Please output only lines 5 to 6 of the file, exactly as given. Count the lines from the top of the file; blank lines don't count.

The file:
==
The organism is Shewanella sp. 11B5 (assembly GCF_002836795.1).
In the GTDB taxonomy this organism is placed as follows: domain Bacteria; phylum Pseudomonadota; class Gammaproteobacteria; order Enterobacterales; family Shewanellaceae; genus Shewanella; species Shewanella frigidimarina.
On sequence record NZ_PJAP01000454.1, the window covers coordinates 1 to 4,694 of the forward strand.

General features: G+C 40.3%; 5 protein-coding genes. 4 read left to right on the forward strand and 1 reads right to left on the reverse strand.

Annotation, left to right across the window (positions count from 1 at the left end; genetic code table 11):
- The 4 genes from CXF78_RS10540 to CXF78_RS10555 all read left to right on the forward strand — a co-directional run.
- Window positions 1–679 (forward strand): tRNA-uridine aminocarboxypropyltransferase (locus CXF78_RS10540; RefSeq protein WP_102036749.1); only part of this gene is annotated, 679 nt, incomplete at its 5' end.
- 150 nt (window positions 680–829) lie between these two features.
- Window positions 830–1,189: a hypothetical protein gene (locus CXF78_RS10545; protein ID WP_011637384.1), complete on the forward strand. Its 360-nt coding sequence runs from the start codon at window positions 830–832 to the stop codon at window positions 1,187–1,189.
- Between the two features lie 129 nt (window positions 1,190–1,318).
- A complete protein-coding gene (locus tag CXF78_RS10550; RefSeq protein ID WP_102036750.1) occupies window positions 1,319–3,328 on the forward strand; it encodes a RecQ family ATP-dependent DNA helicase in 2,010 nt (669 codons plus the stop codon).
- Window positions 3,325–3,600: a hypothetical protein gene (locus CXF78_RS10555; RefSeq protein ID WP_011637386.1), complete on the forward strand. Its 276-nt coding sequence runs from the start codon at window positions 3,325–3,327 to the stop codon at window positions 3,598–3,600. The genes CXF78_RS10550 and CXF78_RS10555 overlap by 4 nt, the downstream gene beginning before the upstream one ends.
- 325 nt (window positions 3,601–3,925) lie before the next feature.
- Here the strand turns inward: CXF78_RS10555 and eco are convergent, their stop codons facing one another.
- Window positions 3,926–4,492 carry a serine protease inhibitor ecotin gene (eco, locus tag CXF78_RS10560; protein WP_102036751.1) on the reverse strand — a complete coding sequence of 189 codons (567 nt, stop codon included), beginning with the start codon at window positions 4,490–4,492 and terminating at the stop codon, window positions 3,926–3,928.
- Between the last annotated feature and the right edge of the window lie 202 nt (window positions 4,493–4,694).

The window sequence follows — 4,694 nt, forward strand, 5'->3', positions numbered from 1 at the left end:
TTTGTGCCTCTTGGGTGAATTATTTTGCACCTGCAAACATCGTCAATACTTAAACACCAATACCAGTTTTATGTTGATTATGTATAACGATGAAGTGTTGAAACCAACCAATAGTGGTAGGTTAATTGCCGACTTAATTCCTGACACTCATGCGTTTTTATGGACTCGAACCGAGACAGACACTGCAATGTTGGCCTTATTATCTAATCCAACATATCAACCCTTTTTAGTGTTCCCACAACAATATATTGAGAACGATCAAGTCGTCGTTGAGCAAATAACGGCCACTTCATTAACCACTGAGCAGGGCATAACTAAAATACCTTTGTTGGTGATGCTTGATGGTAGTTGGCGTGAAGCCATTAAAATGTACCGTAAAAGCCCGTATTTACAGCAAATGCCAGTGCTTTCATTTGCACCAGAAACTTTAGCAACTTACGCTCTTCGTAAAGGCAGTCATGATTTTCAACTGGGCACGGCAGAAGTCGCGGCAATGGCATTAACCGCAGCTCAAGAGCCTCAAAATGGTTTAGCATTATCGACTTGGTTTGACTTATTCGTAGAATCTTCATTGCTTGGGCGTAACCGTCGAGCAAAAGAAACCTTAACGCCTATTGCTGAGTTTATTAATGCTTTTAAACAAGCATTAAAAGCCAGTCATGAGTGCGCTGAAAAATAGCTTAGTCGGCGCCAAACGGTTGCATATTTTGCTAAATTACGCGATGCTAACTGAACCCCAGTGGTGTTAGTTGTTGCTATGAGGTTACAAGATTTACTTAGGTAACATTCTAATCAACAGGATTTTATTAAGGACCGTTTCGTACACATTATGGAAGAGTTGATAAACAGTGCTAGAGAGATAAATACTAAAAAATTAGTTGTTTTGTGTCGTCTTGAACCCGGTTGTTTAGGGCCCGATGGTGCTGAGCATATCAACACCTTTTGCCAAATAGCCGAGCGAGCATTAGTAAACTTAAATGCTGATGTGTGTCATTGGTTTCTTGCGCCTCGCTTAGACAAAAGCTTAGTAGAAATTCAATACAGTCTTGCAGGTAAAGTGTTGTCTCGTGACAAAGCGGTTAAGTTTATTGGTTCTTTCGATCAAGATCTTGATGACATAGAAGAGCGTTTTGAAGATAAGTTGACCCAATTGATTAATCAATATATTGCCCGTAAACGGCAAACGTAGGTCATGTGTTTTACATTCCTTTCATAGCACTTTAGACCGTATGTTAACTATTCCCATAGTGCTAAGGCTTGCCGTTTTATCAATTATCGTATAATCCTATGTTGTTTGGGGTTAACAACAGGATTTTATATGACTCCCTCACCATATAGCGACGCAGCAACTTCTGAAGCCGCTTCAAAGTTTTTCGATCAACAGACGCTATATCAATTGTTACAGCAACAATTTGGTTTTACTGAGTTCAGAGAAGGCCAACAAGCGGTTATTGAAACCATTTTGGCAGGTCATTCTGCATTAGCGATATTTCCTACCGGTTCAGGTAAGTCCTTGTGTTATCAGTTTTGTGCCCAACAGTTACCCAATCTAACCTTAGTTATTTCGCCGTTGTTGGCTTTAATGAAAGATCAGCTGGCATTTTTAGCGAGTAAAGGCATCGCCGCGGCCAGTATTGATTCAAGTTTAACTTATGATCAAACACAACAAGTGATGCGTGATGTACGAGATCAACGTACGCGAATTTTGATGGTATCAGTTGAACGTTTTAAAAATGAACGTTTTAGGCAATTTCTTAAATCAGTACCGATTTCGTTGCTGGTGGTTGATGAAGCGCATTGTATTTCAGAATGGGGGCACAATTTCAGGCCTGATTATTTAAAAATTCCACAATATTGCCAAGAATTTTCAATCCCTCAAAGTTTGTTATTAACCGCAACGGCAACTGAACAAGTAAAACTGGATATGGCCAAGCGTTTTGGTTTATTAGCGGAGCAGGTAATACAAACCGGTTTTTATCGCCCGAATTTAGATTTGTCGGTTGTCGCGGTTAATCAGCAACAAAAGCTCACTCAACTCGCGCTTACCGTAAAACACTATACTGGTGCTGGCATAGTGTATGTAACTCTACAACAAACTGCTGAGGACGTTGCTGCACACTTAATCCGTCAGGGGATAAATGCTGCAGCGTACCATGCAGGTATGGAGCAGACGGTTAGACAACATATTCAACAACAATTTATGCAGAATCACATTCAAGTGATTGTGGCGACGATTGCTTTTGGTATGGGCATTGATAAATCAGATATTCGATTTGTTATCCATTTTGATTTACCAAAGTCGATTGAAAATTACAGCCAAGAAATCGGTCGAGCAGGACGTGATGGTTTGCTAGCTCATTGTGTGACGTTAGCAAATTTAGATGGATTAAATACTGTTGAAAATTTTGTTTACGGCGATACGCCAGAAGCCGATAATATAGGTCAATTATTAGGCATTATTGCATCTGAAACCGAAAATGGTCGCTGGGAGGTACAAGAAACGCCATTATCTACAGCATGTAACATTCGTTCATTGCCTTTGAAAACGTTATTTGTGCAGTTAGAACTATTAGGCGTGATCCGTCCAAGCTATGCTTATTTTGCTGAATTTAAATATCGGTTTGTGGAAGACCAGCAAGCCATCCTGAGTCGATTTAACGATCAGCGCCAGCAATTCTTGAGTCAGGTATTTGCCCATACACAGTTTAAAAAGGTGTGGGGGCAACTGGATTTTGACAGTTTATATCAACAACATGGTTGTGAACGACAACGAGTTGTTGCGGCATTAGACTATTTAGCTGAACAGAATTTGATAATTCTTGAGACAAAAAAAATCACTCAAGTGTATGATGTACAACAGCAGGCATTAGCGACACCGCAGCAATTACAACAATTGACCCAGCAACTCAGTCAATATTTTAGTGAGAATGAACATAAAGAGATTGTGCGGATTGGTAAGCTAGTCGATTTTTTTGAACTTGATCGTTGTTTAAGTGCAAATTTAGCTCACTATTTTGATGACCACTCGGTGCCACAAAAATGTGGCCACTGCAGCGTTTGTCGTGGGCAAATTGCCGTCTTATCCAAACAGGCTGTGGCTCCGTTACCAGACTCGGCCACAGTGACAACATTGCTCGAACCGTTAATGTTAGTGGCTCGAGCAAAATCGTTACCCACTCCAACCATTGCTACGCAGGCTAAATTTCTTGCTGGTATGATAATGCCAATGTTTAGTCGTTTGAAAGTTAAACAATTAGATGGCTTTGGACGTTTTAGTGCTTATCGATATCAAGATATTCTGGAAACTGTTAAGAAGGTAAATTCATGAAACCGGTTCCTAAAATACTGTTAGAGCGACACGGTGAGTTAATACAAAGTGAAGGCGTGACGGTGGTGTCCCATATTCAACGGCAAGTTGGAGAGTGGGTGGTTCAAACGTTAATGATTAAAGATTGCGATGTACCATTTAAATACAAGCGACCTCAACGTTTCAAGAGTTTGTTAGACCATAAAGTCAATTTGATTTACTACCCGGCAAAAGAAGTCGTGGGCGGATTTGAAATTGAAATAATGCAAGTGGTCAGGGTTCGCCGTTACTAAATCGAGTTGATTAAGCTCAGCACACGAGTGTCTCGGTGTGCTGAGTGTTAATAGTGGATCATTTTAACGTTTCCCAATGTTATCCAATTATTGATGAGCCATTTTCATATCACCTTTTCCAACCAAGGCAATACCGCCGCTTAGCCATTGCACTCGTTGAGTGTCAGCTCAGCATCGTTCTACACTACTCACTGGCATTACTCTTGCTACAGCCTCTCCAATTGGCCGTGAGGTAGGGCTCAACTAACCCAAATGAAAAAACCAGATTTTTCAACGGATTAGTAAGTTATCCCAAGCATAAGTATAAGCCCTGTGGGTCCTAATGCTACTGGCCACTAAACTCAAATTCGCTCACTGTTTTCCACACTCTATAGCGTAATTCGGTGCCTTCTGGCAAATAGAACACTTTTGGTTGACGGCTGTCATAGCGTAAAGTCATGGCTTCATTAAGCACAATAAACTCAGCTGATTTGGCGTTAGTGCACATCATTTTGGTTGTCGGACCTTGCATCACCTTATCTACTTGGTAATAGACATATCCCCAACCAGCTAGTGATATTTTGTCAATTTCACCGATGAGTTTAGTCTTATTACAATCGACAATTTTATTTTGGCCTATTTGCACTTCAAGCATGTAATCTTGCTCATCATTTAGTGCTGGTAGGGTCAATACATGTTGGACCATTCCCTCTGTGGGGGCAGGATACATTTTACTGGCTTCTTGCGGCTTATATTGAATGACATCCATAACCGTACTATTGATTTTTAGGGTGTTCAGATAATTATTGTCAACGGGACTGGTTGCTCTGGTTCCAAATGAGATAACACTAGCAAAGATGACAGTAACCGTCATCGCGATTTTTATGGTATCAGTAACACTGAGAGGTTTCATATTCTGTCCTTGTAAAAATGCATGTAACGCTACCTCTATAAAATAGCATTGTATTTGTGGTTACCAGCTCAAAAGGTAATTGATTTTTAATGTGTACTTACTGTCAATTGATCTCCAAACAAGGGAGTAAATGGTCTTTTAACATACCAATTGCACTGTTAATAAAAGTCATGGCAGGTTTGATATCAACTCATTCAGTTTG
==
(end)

Annotation, left to right across the window (positions count from 1 at the left end; genetic code table 11):
- The 4 genes from CXF78_RS10540 to CXF78_RS10555 all read left to right on the forward strand — a co-directional run.